From soil preparation to choosing the right variety, there are many factors that go into choosing the best plant for your landscape. However, one factor that may go overlooked is whether a plant is invasive. Invasive plants can escape cultivation and spread to natural areas, where they displace native plant species. The loss of native species to invasive plants reduces wildlife diversity and also has direct impacts to humans. So before you plant this fall, consider first what you will be planting and whether it has the potential to become invasive.
What is an invasive plant?
Exotic plants are those that have been introduced to North Carolina from areas like Asia or Western Europe. Although most exotic plants are not invasive and can be safely planted in your yard, exotics can sometimes escape cultivation to colonize and displace native plants. When this happens, these plants are considered to be invasive. A great example is Chinese wisteria. Often planted for its fragrant purple spring blossoms, this aggressive vine can quickly spread to cover and shade trees and woodlands.
Many invasives are planted because of their attractiveness as ornamentals, their resistance to pests, and tolerance to tough environments. These same features can make them difficult to control once they escape into the natural landscape. Invasive plants are also attractive to wildlife, which feed on fruits and spread seeds to other areas. For example, fruits of Chinese privet are fed upon by birds, which spread seed to yards and natural areas. Chinese privet will quickly colonize and displace native plants, reducing both plant and animal diversity.
Know what to plant
Before selecting a plant, check whether it is invasive before installing it in your landscape. Although there is little information on the invasiveness of some species, there are a few that are not recommended for home landscapes. Trees such as mimosa, Bradford pear, and princess tree are known to be invasive. Invasive herbaceous plants include Chinese and Japanese wisteria, Queen Anne’s lace, and pampas grass.
Invasive plants, by nature are very difficult to control and are often expensive to treat with herbicides. The best way to help stop the spread of invasive plants is to avoid planting them. Even plants grown in different regions of the United States can be invasive in this area, so consider varieties that are native to this region when adding plants to your landscape.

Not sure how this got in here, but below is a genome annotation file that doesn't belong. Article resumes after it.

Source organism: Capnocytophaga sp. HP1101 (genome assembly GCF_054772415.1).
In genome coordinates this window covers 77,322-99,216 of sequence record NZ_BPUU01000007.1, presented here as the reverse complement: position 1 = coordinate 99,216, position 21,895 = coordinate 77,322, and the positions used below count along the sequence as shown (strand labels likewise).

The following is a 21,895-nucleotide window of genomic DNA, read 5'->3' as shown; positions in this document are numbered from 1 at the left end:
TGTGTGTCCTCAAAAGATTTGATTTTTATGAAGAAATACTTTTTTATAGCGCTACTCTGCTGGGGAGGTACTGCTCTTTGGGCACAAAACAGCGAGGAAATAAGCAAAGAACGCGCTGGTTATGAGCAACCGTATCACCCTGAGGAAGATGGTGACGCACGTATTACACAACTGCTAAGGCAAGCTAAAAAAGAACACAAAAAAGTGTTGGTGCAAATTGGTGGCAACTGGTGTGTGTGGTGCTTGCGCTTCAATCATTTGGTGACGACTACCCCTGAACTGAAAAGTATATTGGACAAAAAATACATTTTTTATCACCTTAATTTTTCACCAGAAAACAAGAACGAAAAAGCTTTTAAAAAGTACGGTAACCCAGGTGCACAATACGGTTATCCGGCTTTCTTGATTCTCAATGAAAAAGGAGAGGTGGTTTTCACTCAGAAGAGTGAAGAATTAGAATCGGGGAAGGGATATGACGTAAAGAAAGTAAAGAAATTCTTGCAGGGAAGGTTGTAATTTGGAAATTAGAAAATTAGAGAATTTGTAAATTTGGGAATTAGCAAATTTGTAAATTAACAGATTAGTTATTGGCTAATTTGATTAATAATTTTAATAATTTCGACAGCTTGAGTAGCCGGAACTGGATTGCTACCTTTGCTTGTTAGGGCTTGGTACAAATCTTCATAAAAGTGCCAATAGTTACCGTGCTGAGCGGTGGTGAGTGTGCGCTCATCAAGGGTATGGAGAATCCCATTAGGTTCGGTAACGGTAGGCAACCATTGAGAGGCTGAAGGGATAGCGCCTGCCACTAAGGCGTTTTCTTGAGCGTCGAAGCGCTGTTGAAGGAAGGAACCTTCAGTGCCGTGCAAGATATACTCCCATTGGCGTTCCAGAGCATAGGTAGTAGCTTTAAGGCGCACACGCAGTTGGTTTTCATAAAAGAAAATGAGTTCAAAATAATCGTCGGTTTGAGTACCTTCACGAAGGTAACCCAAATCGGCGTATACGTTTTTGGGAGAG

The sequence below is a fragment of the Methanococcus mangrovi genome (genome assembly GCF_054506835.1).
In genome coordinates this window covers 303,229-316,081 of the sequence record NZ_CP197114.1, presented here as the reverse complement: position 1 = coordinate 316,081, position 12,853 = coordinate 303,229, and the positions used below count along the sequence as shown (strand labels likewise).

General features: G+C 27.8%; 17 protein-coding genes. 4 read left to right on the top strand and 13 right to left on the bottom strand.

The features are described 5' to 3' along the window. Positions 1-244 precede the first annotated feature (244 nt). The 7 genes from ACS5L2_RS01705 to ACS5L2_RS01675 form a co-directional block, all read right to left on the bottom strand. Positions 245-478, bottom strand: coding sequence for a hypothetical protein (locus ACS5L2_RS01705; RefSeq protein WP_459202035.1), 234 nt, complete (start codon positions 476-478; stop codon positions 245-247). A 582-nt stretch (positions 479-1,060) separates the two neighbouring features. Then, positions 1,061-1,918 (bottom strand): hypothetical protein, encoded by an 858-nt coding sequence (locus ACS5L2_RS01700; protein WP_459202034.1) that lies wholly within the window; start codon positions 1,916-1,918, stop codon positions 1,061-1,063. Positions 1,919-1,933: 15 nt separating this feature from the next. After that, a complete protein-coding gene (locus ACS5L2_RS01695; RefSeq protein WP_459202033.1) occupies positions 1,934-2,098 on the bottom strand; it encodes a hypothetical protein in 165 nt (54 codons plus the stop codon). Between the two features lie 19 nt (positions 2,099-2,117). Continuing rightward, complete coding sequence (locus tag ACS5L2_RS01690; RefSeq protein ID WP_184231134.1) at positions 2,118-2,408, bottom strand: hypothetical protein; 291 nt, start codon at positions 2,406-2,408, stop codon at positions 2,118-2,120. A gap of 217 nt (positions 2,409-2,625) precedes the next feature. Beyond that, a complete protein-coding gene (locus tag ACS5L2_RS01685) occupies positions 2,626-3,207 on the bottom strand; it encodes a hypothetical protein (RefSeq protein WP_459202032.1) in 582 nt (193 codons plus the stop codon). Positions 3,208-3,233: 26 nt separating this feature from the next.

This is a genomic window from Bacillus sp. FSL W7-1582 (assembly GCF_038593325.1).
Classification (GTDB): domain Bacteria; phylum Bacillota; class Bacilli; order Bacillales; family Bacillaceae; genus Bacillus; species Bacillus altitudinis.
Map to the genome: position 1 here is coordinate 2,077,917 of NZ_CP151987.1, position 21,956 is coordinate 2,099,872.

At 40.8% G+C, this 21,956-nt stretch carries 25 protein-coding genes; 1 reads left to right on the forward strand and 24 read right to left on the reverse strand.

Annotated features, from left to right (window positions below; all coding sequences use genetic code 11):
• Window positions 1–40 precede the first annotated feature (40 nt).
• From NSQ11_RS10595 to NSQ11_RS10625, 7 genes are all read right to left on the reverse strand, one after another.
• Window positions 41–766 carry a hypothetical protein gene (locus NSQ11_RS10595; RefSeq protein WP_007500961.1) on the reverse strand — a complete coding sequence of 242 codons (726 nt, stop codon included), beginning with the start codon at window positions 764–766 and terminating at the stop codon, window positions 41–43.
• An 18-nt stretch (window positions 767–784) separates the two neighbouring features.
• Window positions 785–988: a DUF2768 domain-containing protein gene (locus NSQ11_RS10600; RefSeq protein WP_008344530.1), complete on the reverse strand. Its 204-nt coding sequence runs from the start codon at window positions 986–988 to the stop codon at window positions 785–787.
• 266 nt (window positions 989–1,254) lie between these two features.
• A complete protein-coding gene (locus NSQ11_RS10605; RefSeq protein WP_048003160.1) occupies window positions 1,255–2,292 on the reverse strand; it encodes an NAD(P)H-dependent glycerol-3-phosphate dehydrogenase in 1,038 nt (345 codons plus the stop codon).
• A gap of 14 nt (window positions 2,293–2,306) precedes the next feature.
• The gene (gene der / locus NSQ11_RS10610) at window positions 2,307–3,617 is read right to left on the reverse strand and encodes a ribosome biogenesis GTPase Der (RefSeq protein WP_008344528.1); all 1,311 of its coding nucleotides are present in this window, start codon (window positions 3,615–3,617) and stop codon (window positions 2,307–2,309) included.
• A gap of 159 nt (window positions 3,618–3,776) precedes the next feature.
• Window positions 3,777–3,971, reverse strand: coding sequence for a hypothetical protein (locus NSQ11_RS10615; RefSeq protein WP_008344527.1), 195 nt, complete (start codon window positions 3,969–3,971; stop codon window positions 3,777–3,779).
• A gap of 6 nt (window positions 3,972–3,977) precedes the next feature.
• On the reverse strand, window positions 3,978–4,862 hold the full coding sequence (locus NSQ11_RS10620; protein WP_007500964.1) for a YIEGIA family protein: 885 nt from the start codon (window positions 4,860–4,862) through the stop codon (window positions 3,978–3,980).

Control the spread
If you have invasive plants in your yard, there are several ways you can control them. For some plants, continual cutting or mowing can exhaust stored energy in roots and eventually kill the plants, though this method often takes a year or more to be fully effective. Plant parts which have seeds or fruit should be cut, placed in a bag, and discarded in the trash. Avoid cutting plants that have gone to seed with a mower or weed eater as this will disperse seeds. Pull or spray any new weeds that appear.
Hardwood trees, shrubs and woody vines should be cut down and treated immediately with 15-20-percent glyphosate solution. If trees cannot be cut down, make several downward-angled cuts along the bark and “paint” or spray with a glyphosate solution. Glyphosate is the active ingredient in many nonselective weed killers.
Native plants do not become invasive and are particularly recommended if you want to encourage wildlife like butterflies and hummingbirds to visit your yard because they provide nesting habitat and high-quality food sources. Native songbirds such as the Carolina chickadee nest year-round and feed on seeds of native plants like goldenrod, pines, and yellow poplar. When properly placed in the landscape, plants native to this region often require less fertilizer and water, which helps save important natural resources.
When selecting plants for your yard, do not limit yourself to one type of plant. A diversity of plants that flower year-round is best because they provide color all year, as well as nesting sites and food resources for wildlife. North Carolina has nearly 4,000 native plant species, and even more exotic plants that are not invasive, providing many sustainable options for your landscape.
For help deciding if a particular plant is invasive and advice on controlling invasive plants, visit ces.ncsu.edu, where you can submit questions via the ‘Ask an Expert’ link, or contact your local Extension office. If you live in Pender County, call 910-259-1238. In New Hanover County, call 910-798-7660. In Brunswick County call 910-253-2610.
Sam Marshall is the horticulture agent with the Brunswick County Cooperative Extension of NC State University, College of Agriculture & Life Sciences.